IBEF: July 31, 2020
According to a report by the World Trade Centre, India can be among the top five exporters of agro-commodities by shifting its focus on cultivation and effectively handholding farmers.
The Government has also introduced some reforms in the farm sector by permitting farmers to sell produce outside the regulated APMC markets, and relaxing the Essential Commodities Act, among others, which can help boost exports.
The country ranked eighth with an annual agro exports of US$ 39 billion in 2019, after the EU (US$ 181 billion), the US (US$ 172 billion), Brazil (US$ 93 billion), China (US$ 83 billion), Canada (US$ 69 billion), Indonesia (US$ 46 billion) and Thailand (US$ 44 billion), quoted the WTC report.
The report added, "Through focused intervention in capacity-building, we can enhance our agro exports to surpass Thailand and Indonesia and become the fifth-largest exporter in the world".
In order to achieve this, the first step is to re-orient the role of the government extension centres — the 715 krishi vigyan kendras across the country and to handhold farmers in growing those varieties of crops that have demand in the global markets, added report.
The study noted that Indian consignments get rejected many a time because of the presence of pesticides above the prescribed maximum residual limits, Thus, farmers should be guided through Krishi Vigyan Kendras on prudential use of pesticides and other chemicals so that they conform to the global quality standards.
"Having attained self-sufficiency in agriculture, we need to re-orient our extension services system, which was developed in the days of the green revolution that focused on attaining self-sufficiency in farm production," the report said.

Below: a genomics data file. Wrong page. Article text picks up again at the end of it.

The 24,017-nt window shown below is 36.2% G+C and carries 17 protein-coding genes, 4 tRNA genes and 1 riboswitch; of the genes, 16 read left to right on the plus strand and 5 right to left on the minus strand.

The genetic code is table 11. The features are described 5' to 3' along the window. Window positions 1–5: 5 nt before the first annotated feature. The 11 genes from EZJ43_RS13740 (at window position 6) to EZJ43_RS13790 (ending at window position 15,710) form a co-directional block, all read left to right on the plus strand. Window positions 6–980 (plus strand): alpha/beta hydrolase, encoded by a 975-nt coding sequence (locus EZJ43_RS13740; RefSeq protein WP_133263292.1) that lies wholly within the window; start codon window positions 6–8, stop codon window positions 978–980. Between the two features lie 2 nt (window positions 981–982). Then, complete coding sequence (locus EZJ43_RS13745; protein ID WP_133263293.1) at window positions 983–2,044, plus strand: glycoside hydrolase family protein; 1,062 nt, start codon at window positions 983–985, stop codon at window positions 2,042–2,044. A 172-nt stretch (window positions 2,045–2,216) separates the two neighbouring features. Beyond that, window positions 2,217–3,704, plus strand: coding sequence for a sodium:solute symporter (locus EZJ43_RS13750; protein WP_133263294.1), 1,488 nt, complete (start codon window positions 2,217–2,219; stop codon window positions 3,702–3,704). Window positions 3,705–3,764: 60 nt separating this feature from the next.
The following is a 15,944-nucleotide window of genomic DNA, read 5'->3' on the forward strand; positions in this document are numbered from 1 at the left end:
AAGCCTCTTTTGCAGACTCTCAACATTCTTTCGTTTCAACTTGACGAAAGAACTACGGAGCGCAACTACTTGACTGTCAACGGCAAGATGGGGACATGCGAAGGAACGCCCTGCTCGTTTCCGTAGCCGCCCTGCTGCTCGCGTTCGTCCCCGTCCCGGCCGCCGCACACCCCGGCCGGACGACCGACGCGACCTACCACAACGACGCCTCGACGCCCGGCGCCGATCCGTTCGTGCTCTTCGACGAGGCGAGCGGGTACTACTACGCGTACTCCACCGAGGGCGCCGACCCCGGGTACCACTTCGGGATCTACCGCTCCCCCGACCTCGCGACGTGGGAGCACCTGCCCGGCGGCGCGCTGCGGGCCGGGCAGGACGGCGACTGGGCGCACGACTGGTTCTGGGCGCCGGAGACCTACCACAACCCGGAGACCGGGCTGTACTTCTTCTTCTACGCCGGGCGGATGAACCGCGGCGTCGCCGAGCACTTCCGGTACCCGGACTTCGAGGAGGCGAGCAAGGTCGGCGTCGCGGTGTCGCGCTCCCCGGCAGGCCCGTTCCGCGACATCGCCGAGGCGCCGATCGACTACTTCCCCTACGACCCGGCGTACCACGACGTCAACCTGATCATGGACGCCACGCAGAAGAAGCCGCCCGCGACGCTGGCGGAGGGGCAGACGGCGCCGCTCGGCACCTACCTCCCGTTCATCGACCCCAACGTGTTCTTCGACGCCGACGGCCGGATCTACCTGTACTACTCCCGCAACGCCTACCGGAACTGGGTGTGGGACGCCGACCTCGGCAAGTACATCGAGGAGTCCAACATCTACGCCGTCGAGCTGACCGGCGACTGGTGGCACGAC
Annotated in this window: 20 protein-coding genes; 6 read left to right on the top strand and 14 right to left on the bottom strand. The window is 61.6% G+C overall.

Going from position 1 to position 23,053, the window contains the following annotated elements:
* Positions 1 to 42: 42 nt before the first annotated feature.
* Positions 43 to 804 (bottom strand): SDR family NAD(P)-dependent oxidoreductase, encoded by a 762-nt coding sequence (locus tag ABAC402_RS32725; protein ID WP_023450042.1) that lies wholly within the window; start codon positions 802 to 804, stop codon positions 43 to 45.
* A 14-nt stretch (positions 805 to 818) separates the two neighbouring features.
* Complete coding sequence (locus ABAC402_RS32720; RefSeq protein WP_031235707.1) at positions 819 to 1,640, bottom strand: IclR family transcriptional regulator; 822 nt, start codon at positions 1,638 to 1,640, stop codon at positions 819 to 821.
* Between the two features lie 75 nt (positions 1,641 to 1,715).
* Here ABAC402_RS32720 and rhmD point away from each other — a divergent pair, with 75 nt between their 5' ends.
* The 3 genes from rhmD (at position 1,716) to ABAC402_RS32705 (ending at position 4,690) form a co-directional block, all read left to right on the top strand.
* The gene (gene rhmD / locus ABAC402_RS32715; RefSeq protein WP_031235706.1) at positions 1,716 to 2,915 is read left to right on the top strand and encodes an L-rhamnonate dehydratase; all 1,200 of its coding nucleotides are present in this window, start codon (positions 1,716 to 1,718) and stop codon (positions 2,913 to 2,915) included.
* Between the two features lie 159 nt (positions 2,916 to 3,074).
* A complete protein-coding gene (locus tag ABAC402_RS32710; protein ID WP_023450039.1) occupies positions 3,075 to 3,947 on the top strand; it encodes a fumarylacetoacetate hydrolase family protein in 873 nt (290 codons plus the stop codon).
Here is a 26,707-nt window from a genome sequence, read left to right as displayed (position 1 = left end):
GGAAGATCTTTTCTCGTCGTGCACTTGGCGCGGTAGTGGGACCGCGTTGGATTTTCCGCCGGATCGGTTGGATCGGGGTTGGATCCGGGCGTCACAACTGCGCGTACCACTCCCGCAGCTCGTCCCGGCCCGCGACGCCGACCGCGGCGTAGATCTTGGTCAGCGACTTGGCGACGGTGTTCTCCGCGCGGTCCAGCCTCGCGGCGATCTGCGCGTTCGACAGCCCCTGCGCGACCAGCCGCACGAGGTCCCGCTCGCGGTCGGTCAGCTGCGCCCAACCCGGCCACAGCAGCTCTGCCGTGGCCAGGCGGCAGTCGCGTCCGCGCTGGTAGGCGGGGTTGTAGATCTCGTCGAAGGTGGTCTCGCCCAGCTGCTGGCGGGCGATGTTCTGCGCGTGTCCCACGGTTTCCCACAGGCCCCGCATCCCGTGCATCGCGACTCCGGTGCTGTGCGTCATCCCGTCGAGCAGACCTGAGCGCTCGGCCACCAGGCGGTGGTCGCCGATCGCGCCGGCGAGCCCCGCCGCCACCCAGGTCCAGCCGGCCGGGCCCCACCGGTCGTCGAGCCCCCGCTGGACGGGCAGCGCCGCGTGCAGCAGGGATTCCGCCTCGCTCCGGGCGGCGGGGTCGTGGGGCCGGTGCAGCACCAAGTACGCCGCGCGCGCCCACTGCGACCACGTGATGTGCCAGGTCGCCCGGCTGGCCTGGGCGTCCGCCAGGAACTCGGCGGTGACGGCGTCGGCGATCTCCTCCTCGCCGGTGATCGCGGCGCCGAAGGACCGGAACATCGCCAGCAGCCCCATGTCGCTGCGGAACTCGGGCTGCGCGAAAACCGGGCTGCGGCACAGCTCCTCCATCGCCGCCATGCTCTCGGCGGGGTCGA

It further added that it is time we move towards growing quality food for the global markets rather than quantity.
One of the major areas could be cultivating horticulture crops that abide to the quality, colour, shape, and chemical contents acceptable in foreign countries or which are fit for further processing.
India is the second-largest producer of fruits and vegetables, but the share in global exports is under 1.8 per cent. It is the largest producer of papayas, lemons, and limes; however, we meet hardly 3.2 per cent of the world papaya demand, 0.5 per cent for lemons and limes, according to data from the Food and Agriculture Organization.
It was seen that India made remarkable progress in exports of niche items like capsicum chilly, castor oil, tobacco extracts, and sweet biscuits, apart from basmati rice, meat, and marine products in the past decade.
"These success stories should be and can be replicated in other potential food items," the report concluded.
Disclaimer: This information has been collected through secondary research and IBEF is not responsible for any errors in the same.